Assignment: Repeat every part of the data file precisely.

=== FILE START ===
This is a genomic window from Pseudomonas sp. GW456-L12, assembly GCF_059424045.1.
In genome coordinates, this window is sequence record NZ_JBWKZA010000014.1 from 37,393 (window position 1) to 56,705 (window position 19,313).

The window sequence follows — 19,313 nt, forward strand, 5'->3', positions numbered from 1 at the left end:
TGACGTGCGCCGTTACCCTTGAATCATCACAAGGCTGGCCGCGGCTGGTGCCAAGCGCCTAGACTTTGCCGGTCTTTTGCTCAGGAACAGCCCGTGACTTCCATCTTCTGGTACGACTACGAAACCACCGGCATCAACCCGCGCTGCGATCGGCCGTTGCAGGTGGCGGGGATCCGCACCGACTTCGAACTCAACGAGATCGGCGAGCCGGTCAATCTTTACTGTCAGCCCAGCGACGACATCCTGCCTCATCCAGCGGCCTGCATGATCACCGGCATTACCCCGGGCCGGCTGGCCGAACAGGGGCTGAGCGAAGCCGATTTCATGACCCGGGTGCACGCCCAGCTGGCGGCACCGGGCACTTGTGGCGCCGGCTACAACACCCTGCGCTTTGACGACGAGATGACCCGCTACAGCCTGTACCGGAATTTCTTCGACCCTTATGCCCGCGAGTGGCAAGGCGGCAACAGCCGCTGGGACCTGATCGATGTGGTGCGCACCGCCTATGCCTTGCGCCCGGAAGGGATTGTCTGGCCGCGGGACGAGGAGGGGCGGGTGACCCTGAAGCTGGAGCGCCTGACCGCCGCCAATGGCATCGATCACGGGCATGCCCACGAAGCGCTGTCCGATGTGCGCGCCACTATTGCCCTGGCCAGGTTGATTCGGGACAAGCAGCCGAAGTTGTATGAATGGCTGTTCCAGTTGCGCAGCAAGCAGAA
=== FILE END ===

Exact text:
This is a genomic window from Pseudomonas sp. GW456-L12, assembly GCF_059424045.1.
In genome coordinates, this window is sequence record NZ_JBWKZA010000014.1 from 37,393 (window position 1) to 56,705 (window position 19,313).

The window sequence follows — 19,313 nt, forward strand, 5'->3', positions numbered from 1 at the left end:
TGACGTGCGCCGTTACCCTTGAATCATCACAAGGCTGGCCGCGGCTGGTGCCAAGCGCCTAGACTTTGCCGGTCTTTTGCTCAGGAACAGCCCGTGACTTCCATCTTCTGGTACGACTACGAAACCACCGGCATCAACCCGCGCTGCGATCGGCCGTTGCAGGTGGCGGGGATCCGCACCGACTTCGAACTCAACGAGATCGGCGAGCCGGTCAATCTTTACTGTCAGCCCAGCGACGACATCCTGCCTCATCCAGCGGCCTGCATGATCACCGGCATTACCCCGGGCCGGCTGGCCGAACAGGGGCTGAGCGAAGCCGATTTCATGACCCGGGTGCACGCCCAGCTGGCGGCACCGGGCACTTGTGGCGCCGGCTACAACACCCTGCGCTTTGACGACGAGATGACCCGCTACAGCCTGTACCGGAATTTCTTCGACCCTTATGCCCGCGAGTGGCAAGGCGGCAACAGCCGCTGGGACCTGATCGATGTGGTGCGCACCGCCTATGCCTTGCGCCCGGAAGGGATTGTCTGGCCGCGGGACGAGGAGGGGCGGGTGACCCTGAAGCTGGAGCGCCTGACCGCCGCCAATGGCATCGATCACGGGCATGCCCACGAAGCGCTGTCCGATGTGCGCGCCACTATTGCCCTGGCCAGGTTGATTCGGGACAAGCAGCCGAAGTTGTATGAATGGCTGTTCCAGTTGCGCAGCAAGCAGAA